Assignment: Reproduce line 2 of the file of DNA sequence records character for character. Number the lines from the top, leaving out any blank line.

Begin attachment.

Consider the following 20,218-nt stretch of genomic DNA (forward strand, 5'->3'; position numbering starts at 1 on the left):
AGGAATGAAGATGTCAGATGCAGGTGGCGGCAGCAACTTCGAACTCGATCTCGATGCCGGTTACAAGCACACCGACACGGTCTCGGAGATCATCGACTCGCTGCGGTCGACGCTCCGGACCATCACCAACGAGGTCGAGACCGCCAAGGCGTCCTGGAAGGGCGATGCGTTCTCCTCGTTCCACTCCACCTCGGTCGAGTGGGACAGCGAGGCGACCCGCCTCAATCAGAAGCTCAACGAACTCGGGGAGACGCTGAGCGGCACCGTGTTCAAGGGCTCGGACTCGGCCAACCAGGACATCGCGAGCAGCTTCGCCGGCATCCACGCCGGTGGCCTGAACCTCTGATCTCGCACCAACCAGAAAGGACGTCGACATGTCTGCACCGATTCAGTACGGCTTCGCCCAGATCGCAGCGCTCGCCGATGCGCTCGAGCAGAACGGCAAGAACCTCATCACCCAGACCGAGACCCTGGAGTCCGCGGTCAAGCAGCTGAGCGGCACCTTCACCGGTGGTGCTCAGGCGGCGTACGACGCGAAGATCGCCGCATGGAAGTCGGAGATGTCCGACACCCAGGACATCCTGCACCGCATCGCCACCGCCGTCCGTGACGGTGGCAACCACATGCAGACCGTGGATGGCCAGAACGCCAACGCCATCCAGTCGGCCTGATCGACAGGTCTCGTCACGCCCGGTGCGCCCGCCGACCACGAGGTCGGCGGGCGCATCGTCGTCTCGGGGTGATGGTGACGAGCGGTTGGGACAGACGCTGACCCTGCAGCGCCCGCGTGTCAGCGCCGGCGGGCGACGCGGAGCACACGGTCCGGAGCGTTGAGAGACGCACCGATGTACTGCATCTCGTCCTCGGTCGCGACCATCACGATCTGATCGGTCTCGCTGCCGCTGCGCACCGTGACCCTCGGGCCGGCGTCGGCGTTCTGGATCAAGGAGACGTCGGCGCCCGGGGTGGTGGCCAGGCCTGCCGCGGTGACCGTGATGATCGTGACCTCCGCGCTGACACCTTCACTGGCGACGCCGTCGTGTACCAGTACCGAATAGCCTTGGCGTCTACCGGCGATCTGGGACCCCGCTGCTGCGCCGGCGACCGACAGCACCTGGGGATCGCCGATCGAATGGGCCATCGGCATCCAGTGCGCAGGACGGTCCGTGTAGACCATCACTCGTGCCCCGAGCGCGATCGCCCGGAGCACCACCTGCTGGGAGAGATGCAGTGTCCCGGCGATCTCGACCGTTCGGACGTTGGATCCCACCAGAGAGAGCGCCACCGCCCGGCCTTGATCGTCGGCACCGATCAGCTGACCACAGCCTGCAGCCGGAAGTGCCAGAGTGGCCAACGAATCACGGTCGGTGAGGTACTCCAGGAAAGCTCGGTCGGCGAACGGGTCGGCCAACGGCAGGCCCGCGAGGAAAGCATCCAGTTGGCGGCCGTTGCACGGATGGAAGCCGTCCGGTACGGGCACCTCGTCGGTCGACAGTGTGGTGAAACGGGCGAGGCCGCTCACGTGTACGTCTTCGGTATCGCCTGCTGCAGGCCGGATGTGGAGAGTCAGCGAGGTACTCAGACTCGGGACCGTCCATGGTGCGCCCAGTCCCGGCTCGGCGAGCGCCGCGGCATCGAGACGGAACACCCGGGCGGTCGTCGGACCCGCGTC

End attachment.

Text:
AGGAATGAAGATGTCAGATGCAGGTGGCGGCAGCAACTTCGAACTCGATCTCGATGCCGGTTACAAGCACACCGACACGGTCTCGGAGATCATCGACTCGCTGCGGTCGACGCTCCGGACCATCACCAACGAGGTCGAGACCGCCAAGGCGTCCTGGAAGGGCGATGCGTTCTCCTCGTTCCACTCCACCTCGGTCGAGTGGGACAGCGAGGCGACCCGCCTCAATCAGAAGCTCAACGAACTCGGGGAGACGCTGAGCGGCACCGTGTTCAAGGGCTCGGACTCGGCCAACCAGGACATCGCGAGCAGCTTCGCCGGCATCCACGCCGGTGGCCTGAACCTCTGATCTCGCACCAACCAGAAAGGACGTCGACATGTCTGCACCGATTCAGTACGGCTTCGCCCAGATCGCAGCGCTCGCCGATGCGCTCGAGCAGAACGGCAAGAACCTCATCACCCAGACCGAGACCCTGGAGTCCGCGGTCAAGCAGCTGAGCGGCACCTTCACCGGTGGTGCTCAGGCGGCGTACGACGCGAAGATCGCCGCATGGAAGTCGGAGATGTCCGACACCCAGGACATCCTGCACCGCATCGCCACCGCCGTCCGTGACGGTGGCAACCACATGCAGACCGTGGATGGCCAGAACGCCAACGCCATCCAGTCGGCCTGATCGACAGGTCTCGTCACGCCCGGTGCGCCCGCCGACCACGAGGTCGGCGGGCGCATCGTCGTCTCGGGGTGATGGTGACGAGCGGTTGGGACAGACGCTGACCCTGCAGCGCCCGCGTGTCAGCGCCGGCGGGCGACGCGGAGCACACGGTCCGGAGCGTTGAGAGACGCACCGATGTACTGCATCTCGTCCTCGGTCGCGACCATCACGATCTGATCGGTCTCGCTGCCGCTGCGCACCGTGACCCTCGGGCCGGCGTCGGCGTTCTGGATCAAGGAGACGTCGGCGCCCGGGGTGGTGGCCAGGCCTGCCGCGGTGACCGTGATGATCGTGACCTCCGCGCTGACACCTTCACTGGCGACGCCGTCGTGTACCAGTACCGAATAGCCTTGGCGTCTACCGGCGATCTGGGACCCCGCTGCTGCGCCGGCGACCGACAGCACCTGGGGATCGCCGATCGAATGGGCCATCGGCATCCAGTGCGCAGGACGGTCCGTGTAGACCATCACTCGTGCCCCGAGCGCGATCGCCCGGAGCACCACCTGCTGGGAGAGATGCAGTGTCCCGGCGATCTCGACCGTTCGGACGTTGGATCCCACCAGAGAGAGCGCCACCGCCCGGCCTTGATCGTCGGCACCGATCAGCTGACCACAGCCTGCAGCCGGAAGTGCCAGAGTGGCCAACGAATCACGGTCGGTGAGGTACTCCAGGAAAGCTCGGTCGGCGAACGGGTCGGCCAACGGCAGGCCCGCGAGGAAAGCATCCAGTTGGCGGCCGTTGCACGGATGGAAGCCGTCCGGTACGGGCACCTCGTCGGTCGACAGTGTGGTGAAACGGGCGAGGCCGCTCACGTGTACGTCTTCGGTATCGCCTGCTGCAGGCCGGATGTGGAGAGTCAGCGAGGTACTCAGACTCGGGACCGTCCATGGTGCGCCCAGTCCCGGCTCGGCGAGCGCCGCGGCATCGAGACGGAACACCCGGGCGGTCGTCGGACCCGCGTC